The fact is, everything changes, so everything changes.
The Philosophy of change in I-Ching is that: Change is eternal and universal both for the cosmic and the human plane; therefore it is necessary for us all, to know how to adapt to it. I-Ching is one of the more popular and timeless Chinese Books that dates back to the Fu Hsi and Yin dynasty that should be roughly 3000 B.C.(yeah, that wayyy back). Whilst it was then, predominantly used as a Book of Divination (meaning predicting future events) it has been referenced by several philosophers and psychiatrists as well. (Carl Jung for one), as the Book (Scripture) of Changes. It's an oracle.
I have always believed that the central theme of the way of the world is "ONE YIN, ONE YANG". The polarities, the dichotomies. The bright (yang) and cloudy (yin); heaven and earth, sun and moon, light and dark, masculine and feminine, hard and soft.
Change is the constant, it determines the predominance of either. The "Yi", the character for Change, is depicted as the sun piercing through the clouds.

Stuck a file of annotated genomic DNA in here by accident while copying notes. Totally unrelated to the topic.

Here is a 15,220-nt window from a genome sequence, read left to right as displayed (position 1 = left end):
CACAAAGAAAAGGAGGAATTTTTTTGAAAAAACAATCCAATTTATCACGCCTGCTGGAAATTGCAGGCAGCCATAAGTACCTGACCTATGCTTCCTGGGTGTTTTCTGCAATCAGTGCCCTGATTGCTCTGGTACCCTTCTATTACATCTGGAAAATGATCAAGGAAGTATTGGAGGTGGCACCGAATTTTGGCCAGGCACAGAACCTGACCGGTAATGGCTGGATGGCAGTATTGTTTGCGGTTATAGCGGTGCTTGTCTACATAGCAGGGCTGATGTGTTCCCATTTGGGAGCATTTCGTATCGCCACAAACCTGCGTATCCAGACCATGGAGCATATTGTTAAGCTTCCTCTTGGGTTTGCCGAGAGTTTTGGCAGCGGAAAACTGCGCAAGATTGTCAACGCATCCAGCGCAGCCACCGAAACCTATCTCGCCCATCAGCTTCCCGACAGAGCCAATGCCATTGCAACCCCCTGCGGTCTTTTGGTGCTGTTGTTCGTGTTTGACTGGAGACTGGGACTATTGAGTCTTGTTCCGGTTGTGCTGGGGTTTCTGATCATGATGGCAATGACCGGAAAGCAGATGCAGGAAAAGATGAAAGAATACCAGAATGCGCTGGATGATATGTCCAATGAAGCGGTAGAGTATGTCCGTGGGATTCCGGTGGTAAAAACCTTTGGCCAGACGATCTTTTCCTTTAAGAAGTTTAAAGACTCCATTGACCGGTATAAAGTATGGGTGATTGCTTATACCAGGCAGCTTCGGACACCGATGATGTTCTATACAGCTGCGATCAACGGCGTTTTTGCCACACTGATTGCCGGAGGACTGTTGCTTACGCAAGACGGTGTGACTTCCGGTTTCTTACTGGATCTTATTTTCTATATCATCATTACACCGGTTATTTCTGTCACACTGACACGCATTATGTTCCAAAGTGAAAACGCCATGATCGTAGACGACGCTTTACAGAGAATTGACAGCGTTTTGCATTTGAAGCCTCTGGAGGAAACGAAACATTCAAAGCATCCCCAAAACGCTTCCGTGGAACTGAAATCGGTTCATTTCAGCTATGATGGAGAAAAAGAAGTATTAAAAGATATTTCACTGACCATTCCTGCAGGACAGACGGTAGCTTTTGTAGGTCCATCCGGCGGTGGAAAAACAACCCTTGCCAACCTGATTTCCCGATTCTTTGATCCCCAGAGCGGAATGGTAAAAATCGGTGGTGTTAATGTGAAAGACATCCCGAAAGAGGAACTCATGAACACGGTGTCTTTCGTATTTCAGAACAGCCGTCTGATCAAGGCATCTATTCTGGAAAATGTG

In my simple understanding, there is a lot of sense in the Chinese philosophies rooted in its pragmatism. Getting a grip of the "What is" and "What Is Not", emphasizing that humans preoccupation with activities which conditions are temporary should be corrected and avoided. It is said that, not only that you should not subdue things by force to your will, but you should know to use the circumstances in order to achieve your purpose.
I was fully convinced that this is not going to be easy, but when I think about it, "when you go with the flow, and ride with the tide", there is least resistance, both inside myself and the whole landscape of my reality.
The Eastern philosophies (Confucianism and Taoism) subscribe to the idea that any movement should be made on the line of minimum resistance. ( I laugh at this because I should have listened to my Dad and I have once made a Post on this). Choosing the Path of Least Resistance.
But listen up, the Taoists believe in 2 basic rules of Human conduct:
- Whenever you want to achieve something, you should start with its opposite. "In order to take, one will surely give first." It's called subtle wisdom.
- Whenever you want to retain anything, you should admit in it something of its opposite. "Be bent and you will remain straight. Be vacant and you will remain full. Be worn and you will remain new."
And rightfully so, "Everything flows ... and this too, shall pass."
Welcome to my new Blog, formally, ALMOST BUT NOT QUITE, a journal of my journey, getting there and pursuing my path.